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sheepskin parchment fraud

Illustration by Security Management, iStock

Editor’s Note: Proof in the Parchment

Some of the most numerous historical documents in British history are handwritten legal texts on parchment made of animal skin that detail who owned or occupied property. The fact that these documents survived—and in such numbers that they are considered of little historic value—while others have faded or disintegrated has long intrigued researchers and scientists. The key to the mystery, it turns out, is sheep.

Researchers from the University of Exeter published a paper on the subject in March 2021. After investigating 645 samples taken from 477 British property deeds dating from 1499 to 1969, the researchers found that 622 samples were sheepskin. The next question was: Why sheep?

In an article published by the American Association for the Advancement of Science, Sean Doherty, one of the authors of the study, said: “We were surprised to discover that the deeds were made almost exclusively from sheepskin, as previous research has indicated that other nonlegal documents were written on skins from a range of species. This potential preference for sheepskins could indicate that there was something particularly important about their use.”

The importance was fraud prevention. According to the study, the authors found that sheepskin was preferred for legal documents because alterations were highly visible. The high fat content of sheepskin allows the layers of skin to separate more easily than the skin of other animals, Doherty explained. “To make fraudulent changes to documents after signing, the original text would have to be scraped off. This could cause the layers within sheepskin parchment to separate and leave a visible mark on the document, resulting in the fraud being easily detectable.”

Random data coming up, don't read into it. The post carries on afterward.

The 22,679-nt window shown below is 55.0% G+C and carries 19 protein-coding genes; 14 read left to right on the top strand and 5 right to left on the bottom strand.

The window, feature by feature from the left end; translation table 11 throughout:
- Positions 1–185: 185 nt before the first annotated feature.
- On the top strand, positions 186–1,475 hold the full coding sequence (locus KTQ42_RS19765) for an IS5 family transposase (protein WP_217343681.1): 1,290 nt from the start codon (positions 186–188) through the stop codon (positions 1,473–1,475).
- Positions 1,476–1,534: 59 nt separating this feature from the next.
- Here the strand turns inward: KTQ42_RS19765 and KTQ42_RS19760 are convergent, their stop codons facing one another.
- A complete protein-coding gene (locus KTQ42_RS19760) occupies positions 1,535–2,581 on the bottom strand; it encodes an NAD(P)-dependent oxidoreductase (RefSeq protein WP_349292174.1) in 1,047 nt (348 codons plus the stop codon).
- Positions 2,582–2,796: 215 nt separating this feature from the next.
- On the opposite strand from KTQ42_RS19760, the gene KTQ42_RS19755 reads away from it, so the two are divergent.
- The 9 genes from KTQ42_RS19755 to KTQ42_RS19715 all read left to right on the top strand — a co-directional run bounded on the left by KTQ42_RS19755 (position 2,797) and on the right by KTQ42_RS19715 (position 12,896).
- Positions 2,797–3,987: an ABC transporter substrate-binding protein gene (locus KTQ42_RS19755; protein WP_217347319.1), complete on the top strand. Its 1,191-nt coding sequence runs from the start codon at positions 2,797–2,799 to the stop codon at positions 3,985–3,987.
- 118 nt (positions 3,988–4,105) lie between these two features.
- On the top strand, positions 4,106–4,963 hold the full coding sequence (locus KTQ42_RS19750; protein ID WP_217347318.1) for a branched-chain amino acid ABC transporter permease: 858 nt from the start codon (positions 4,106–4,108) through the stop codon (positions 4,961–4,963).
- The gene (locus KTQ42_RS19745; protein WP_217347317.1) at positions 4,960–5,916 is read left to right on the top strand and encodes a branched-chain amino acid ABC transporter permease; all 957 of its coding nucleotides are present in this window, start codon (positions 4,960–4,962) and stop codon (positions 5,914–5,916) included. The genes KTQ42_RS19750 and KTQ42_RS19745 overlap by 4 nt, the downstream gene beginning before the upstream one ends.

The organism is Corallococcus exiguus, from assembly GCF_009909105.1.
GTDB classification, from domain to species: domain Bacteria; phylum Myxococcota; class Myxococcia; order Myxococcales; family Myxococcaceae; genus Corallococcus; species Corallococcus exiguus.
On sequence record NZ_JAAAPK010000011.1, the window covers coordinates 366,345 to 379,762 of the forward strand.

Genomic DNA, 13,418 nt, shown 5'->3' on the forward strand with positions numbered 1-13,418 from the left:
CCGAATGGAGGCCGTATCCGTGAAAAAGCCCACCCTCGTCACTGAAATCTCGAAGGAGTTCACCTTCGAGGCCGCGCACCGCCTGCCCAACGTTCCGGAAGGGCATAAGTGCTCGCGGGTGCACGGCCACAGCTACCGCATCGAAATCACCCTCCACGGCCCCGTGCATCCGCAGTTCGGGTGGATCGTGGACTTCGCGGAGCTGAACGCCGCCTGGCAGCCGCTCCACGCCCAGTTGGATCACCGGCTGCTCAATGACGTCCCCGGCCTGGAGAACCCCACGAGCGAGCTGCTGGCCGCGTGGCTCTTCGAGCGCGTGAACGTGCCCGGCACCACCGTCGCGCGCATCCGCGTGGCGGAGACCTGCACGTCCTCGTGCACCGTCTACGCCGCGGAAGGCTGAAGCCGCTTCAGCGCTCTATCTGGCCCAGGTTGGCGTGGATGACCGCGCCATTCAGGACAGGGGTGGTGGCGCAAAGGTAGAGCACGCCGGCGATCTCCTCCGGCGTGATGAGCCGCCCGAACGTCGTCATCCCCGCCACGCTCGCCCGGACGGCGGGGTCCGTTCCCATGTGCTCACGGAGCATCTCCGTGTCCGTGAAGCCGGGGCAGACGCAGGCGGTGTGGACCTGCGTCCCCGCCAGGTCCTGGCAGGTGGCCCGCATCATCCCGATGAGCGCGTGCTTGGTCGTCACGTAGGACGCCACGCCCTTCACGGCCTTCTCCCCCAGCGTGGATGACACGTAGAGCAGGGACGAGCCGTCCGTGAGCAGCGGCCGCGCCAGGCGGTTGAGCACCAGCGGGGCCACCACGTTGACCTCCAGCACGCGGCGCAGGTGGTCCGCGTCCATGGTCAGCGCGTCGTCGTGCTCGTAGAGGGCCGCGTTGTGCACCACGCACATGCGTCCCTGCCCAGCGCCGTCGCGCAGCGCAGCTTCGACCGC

Some security professionals might long for the days of sheepskin. The proliferation of documents in electronic form has led to seemingly endless forms of theft, fraud, and graft. For example, “Frankenstein Fraudsters,” this issue’s cover story by Senior Editor Megan Gates, details the threat of synthetic identity fraud.

Gates writes that these frauds start with the creation of synthetic identities—made from stolen documents, such as Social Security numbers in the United States, paired with different names, addresses, and dates of birth of other real people. The fraudsters then work to make these synthetic identities seem legitimate by applying for phone numbers, email accounts, reward cards, and library card accounts while also entering the identities into public databases used by financial institutions.

Like historic documents, synthetic identity fraud has layers, but those layers of digitized information obfuscate fraud rather than reveal it. And detection is just the beginning. According to Helena Wood, associate fellow, Royal United Services Institute (RUSI) Centre for Financial Crime and Security Studies, “This is not a problem we can arrest our way out of. It has to be a disruption-based approach to tackling fraud. We have to use tried and tested methods for other threats, like terrorism and organized crime, to disrupt fraud.” 





Teresa Anderson